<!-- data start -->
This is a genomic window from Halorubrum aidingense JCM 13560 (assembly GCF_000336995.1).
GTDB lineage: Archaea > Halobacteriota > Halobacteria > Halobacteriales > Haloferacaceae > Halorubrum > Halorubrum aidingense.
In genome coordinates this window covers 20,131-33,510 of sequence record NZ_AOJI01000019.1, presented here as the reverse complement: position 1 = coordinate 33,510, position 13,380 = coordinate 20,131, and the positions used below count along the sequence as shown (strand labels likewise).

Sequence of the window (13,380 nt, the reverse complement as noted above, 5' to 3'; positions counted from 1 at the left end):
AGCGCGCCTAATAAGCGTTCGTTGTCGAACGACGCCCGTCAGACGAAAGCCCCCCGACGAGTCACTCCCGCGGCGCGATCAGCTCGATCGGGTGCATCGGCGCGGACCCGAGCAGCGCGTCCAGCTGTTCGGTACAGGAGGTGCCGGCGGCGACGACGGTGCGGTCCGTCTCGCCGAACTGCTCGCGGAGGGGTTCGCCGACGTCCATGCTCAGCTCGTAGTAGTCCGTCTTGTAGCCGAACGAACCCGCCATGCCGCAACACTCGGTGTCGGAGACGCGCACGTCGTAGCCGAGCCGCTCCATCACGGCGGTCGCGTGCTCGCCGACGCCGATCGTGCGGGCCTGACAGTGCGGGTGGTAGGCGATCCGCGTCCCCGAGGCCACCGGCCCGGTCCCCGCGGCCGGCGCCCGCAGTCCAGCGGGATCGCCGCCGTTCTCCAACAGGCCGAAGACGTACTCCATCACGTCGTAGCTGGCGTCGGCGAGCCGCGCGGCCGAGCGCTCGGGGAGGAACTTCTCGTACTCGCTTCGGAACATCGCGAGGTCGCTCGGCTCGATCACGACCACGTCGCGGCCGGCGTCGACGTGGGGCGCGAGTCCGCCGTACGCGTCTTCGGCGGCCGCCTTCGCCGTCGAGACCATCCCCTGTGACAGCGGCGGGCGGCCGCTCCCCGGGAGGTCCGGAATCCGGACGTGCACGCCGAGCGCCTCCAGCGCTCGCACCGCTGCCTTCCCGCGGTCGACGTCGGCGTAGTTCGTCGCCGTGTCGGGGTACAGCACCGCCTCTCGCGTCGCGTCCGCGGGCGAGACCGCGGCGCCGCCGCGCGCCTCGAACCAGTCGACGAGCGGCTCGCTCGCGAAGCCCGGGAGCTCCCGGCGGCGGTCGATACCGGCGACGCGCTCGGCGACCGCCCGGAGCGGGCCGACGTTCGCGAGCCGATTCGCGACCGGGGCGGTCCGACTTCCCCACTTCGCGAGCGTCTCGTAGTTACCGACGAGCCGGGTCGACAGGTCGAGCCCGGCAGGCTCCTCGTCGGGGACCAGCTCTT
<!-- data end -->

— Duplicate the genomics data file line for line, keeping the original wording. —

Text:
This is a genomic window from Halorubrum aidingense JCM 13560 (assembly GCF_000336995.1).
GTDB lineage: Archaea > Halobacteriota > Halobacteria > Halobacteriales > Haloferacaceae > Halorubrum > Halorubrum aidingense.
In genome coordinates this window covers 20,131-33,510 of sequence record NZ_AOJI01000019.1, presented here as the reverse complement: position 1 = coordinate 33,510, position 13,380 = coordinate 20,131, and the positions used below count along the sequence as shown (strand labels likewise).

Sequence of the window (13,380 nt, the reverse complement as noted above, 5' to 3'; positions counted from 1 at the left end):
AGCGCGCCTAATAAGCGTTCGTTGTCGAACGACGCCCGTCAGACGAAAGCCCCCCGACGAGTCACTCCCGCGGCGCGATCAGCTCGATCGGGTGCATCGGCGCGGACCCGAGCAGCGCGTCCAGCTGTTCGGTACAGGAGGTGCCGGCGGCGACGACGGTGCGGTCCGTCTCGCCGAACTGCTCGCGGAGGGGTTCGCCGACGTCCATGCTCAGCTCGTAGTAGTCCGTCTTGTAGCCGAACGAACCCGCCATGCCGCAACACTCGGTGTCGGAGACGCGCACGTCGTAGCCGAGCCGCTCCATCACGGCGGTCGCGTGCTCGCCGACGCCGATCGTGCGGGCCTGACAGTGCGGGTGGTAGGCGATCCGCGTCCCCGAGGCCACCGGCCCGGTCCCCGCGGCCGGCGCCCGCAGTCCAGCGGGATCGCCGCCGTTCTCCAACAGGCCGAAGACGTACTCCATCACGTCGTAGCTGGCGTCGGCGAGCCGCGCGGCCGAGCGCTCGGGGAGGAACTTCTCGTACTCGCTTCGGAACATCGCGAGGTCGCTCGGCTCGATCACGACCACGTCGCGGCCGGCGTCGACGTGGGGCGCGAGTCCGCCGTACGCGTCTTCGGCGGCCGCCTTCGCCGTCGAGACCATCCCCTGTGACAGCGGCGGGCGGCCGCTCCCCGGGAGGTCCGGAATCCGGACGTGCACGCCGAGCGCCTCCAGCGCTCGCACCGCTGCCTTCCCGCGGTCGACGTCGGCGTAGTTCGTCGCCGTGTCGGGGTACAGCACCGCCTCTCGCGTCGCGTCCGCGGGCGAGACCGCGGCGCCGCCGCGCGCCTCGAACCAGTCGACGAGCGGCTCGCTCGCGAAGCCCGGGAGCTCCCGGCGGCGGTCGATACCGGCGACGCGCTCGGCGACCGCCCGGAGCGGGCCGACGTTCGCGAGCCGATTCGCGACCGGGGCGGTCCGACTTCCCCACTTCGCGAGCGTCTCGTAGTTACCGACGAGCCGGGTCGACAGGTCGAGCCCGGCAGGCTCCTCGTCGGGGACCAGCTCTT